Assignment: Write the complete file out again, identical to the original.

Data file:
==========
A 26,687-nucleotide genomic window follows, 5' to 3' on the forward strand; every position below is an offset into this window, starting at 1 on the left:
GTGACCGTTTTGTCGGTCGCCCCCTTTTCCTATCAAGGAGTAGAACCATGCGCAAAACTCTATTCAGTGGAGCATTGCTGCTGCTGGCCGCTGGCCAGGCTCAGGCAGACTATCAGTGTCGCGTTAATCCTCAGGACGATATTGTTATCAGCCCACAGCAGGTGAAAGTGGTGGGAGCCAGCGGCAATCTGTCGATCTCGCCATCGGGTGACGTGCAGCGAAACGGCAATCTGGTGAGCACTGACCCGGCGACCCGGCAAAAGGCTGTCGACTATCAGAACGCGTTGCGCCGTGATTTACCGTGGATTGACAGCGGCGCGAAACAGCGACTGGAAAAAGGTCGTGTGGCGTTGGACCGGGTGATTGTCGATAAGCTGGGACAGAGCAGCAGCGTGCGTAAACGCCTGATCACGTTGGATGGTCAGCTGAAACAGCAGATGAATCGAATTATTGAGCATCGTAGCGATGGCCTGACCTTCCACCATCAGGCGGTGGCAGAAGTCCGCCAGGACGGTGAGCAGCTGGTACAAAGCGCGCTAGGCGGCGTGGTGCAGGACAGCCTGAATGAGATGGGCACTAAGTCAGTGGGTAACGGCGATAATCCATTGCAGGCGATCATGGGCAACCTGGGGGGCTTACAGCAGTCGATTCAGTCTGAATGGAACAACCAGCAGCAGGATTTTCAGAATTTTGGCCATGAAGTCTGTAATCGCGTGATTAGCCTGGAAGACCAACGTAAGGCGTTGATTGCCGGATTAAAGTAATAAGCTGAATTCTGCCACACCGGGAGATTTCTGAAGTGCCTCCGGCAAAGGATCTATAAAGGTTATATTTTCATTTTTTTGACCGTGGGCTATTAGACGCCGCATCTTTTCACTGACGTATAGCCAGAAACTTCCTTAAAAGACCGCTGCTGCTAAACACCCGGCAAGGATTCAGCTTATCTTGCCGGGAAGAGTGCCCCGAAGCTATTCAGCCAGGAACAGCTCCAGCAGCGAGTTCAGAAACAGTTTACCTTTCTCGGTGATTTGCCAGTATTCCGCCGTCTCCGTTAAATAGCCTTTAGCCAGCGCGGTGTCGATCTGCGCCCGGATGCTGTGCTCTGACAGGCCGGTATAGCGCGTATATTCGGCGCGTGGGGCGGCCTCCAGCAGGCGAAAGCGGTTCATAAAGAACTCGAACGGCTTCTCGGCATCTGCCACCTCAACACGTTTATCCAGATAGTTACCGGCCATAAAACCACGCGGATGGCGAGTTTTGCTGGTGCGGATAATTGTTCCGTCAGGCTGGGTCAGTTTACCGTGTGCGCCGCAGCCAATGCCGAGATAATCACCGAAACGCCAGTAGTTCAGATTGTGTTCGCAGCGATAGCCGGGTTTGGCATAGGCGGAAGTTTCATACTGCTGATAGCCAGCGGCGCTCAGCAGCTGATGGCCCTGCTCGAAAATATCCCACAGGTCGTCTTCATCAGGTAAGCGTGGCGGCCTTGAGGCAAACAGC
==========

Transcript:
A 26,687-nucleotide genomic window follows, 5' to 3' on the forward strand; every position below is an offset into this window, starting at 1 on the left:
GTGACCGTTTTGTCGGTCGCCCCCTTTTCCTATCAAGGAGTAGAACCATGCGCAAAACTCTATTCAGTGGAGCATTGCTGCTGCTGGCCGCTGGCCAGGCTCAGGCAGACTATCAGTGTCGCGTTAATCCTCAGGACGATATTGTTATCAGCCCACAGCAGGTGAAAGTGGTGGGAGCCAGCGGCAATCTGTCGATCTCGCCATCGGGTGACGTGCAGCGAAACGGCAATCTGGTGAGCACTGACCCGGCGACCCGGCAAAAGGCTGTCGACTATCAGAACGCGTTGCGCCGTGATTTACCGTGGATTGACAGCGGCGCGAAACAGCGACTGGAAAAAGGTCGTGTGGCGTTGGACCGGGTGATTGTCGATAAGCTGGGACAGAGCAGCAGCGTGCGTAAACGCCTGATCACGTTGGATGGTCAGCTGAAACAGCAGATGAATCGAATTATTGAGCATCGTAGCGATGGCCTGACCTTCCACCATCAGGCGGTGGCAGAAGTCCGCCAGGACGGTGAGCAGCTGGTACAAAGCGCGCTAGGCGGCGTGGTGCAGGACAGCCTGAATGAGATGGGCACTAAGTCAGTGGGTAACGGCGATAATCCATTGCAGGCGATCATGGGCAACCTGGGGGGCTTACAGCAGTCGATTCAGTCTGAATGGAACAACCAGCAGCAGGATTTTCAGAATTTTGGCCATGAAGTCTGTAATCGCGTGATTAGCCTGGAAGACCAACGTAAGGCGTTGATTGCCGGATTAAAGTAATAAGCTGAATTCTGCCACACCGGGAGATTTCTGAAGTGCCTCCGGCAAAGGATCTATAAAGGTTATATTTTCATTTTTTTGACCGTGGGCTATTAGACGCCGCATCTTTTCACTGACGTATAGCCAGAAACTTCCTTAAAAGACCGCTGCTGCTAAACACCCGGCAAGGATTCAGCTTATCTTGCCGGGAAGAGTGCCCCGAAGCTATTCAGCCAGGAACAGCTCCAGCAGCGAGTTCAGAAACAGTTTACCTTTCTCGGTGATTTGCCAGTATTCCGCCGTCTCCGTTAAATAGCCTTTAGCCAGCGCGGTGTCGATCTGCGCCCGGATGCTGTGCTCTGACAGGCCGGTATAGCGCGTATATTCGGCGCGTGGGGCGGCCTCCAGCAGGCGAAAGCGGTTCATAAAGAACTCGAACGGCTTCTCGGCATCTGCCACCTCAACACGTTTATCCAGATAGTTACCGGCCATAAAACCACGCGGATGGCGAGTTTTGCTGGTGCGGATAATTGTTCCGTCAGGCTGGGTCAGTTTACCGTGTGCGCCGCAGCCAATGCCGAGATAATCACCGAAACGCCAGTAGTTCAGATTGTGTTCGCAGCGATAGCCGGGTTTGGCATAGGCGGAAGTTTCATACTGCTGATAGCCAGCGGCGCTCAGCAGCTGATGGCCCTGCTCGAAAATATCCCACAGGTCGTCTTCATCAGGTAAGCGTGGCGGCCTTGAGGCAAACAGC